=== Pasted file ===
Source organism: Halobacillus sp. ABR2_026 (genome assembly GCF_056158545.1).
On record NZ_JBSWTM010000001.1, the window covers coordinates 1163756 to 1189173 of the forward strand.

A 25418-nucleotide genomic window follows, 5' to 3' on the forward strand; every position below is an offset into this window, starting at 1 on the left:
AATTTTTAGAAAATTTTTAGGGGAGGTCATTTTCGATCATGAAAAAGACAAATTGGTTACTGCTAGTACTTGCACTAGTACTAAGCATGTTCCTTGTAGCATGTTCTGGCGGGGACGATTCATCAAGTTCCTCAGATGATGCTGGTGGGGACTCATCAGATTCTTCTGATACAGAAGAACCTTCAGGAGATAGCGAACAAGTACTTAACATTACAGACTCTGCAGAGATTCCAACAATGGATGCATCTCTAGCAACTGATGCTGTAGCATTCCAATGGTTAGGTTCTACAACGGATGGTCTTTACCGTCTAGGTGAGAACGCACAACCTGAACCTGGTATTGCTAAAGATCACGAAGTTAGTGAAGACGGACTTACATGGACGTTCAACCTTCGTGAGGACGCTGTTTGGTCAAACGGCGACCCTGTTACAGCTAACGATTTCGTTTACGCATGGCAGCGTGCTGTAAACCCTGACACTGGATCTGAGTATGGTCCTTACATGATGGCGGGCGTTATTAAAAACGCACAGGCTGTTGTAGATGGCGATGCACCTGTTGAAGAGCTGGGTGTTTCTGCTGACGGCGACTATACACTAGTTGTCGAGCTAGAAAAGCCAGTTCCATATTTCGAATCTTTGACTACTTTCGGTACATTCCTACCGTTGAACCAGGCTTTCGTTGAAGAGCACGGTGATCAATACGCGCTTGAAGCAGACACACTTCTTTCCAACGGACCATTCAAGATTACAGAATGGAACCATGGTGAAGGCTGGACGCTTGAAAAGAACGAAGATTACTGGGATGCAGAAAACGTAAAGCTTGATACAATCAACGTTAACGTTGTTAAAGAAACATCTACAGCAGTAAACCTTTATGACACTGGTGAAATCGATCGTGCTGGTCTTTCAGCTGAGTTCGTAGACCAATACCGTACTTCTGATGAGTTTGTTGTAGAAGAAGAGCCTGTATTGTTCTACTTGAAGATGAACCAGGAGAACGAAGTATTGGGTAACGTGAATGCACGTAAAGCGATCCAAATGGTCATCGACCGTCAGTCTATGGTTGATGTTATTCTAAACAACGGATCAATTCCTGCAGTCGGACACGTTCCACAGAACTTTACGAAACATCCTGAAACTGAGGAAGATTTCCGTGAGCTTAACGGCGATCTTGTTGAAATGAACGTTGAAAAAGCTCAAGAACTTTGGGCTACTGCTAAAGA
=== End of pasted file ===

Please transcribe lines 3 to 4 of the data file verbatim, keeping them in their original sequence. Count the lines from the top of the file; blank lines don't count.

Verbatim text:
A 25418-nucleotide genomic window follows, 5' to 3' on the forward strand; every position below is an offset into this window, starting at 1 on the left:
AATTTTTAGAAAATTTTTAGGGGAGGTCATTTTCGATCATGAAAAAGACAAATTGGTTACTGCTAGTACTTGCACTAGTACTAAGCATGTTCCTTGTAGCATGTTCTGGCGGGGACGATTCATCAAGTTCCTCAGATGATGCTGGTGGGGACTCATCAGATTCTTCTGATACAGAAGAACCTTCAGGAGATAGCGAACAAGTACTTAACATTACAGACTCTGCAGAGATTCCAACAATGGATGCATCTCTAGCAACTGATGCTGTAGCATTCCAATGGTTAGGTTCTACAACGGATGGTCTTTACCGTCTAGGTGAGAACGCACAACCTGAACCTGGTATTGCTAAAGATCACGAAGTTAGTGAAGACGGACTTACATGGACGTTCAACCTTCGTGAGGACGCTGTTTGGTCAAACGGCGACCCTGTTACAGCTAACGATTTCGTTTACGCATGGCAGCGTGCTGTAAACCCTGACACTGGATCTGAGTATGGTCCTTACATGATGGCGGGCGTTATTAAAAACGCACAGGCTGTTGTAGATGGCGATGCACCTGTTGAAGAGCTGGGTGTTTCTGCTGACGGCGACTATACACTAGTTGTCGAGCTAGAAAAGCCAGTTCCATATTTCGAATCTTTGACTACTTTCGGTACATTCCTACCGTTGAACCAGGCTTTCGTTGAAGAGCACGGTGATCAATACGCGCTTGAAGCAGACACACTTCTTTCCAACGGACCATTCAAGATTACAGAATGGAACCATGGTGAAGGCTGGACGCTTGAAAAGAACGAAGATTACTGGGATGCAGAAAACGTAAAGCTTGATACAATCAACGTTAACGTTGTTAAAGAAACATCTACAGCAGTAAACCTTTATGACACTGGTGAAATCGATCGTGCTGGTCTTTCAGCTGAGTTCGTAGACCAATACCGTACTTCTGATGAGTTTGTTGTAGAAGAAGAGCCTGTATTGTTCTACTTGAAGATGAACCAGGAGAACGAAGTATTGGGTAACGTGAATGCACGTAAAGCGATCCAAATGGTCATCGACCGTCAGTCTATGGTTGATGTTATTCTAAACAACGGATCAATTCCTGCAGTCGGACACGTTCCACAGAACTTTACGAAACATCCTGAAACTGAGGAAGATTTCCGTGAGCTTAACGGCGATCTTGTTGAAATGAACGTTGAAAAAGCTCAAGAACTTTGGGCTACTGCTAAAGA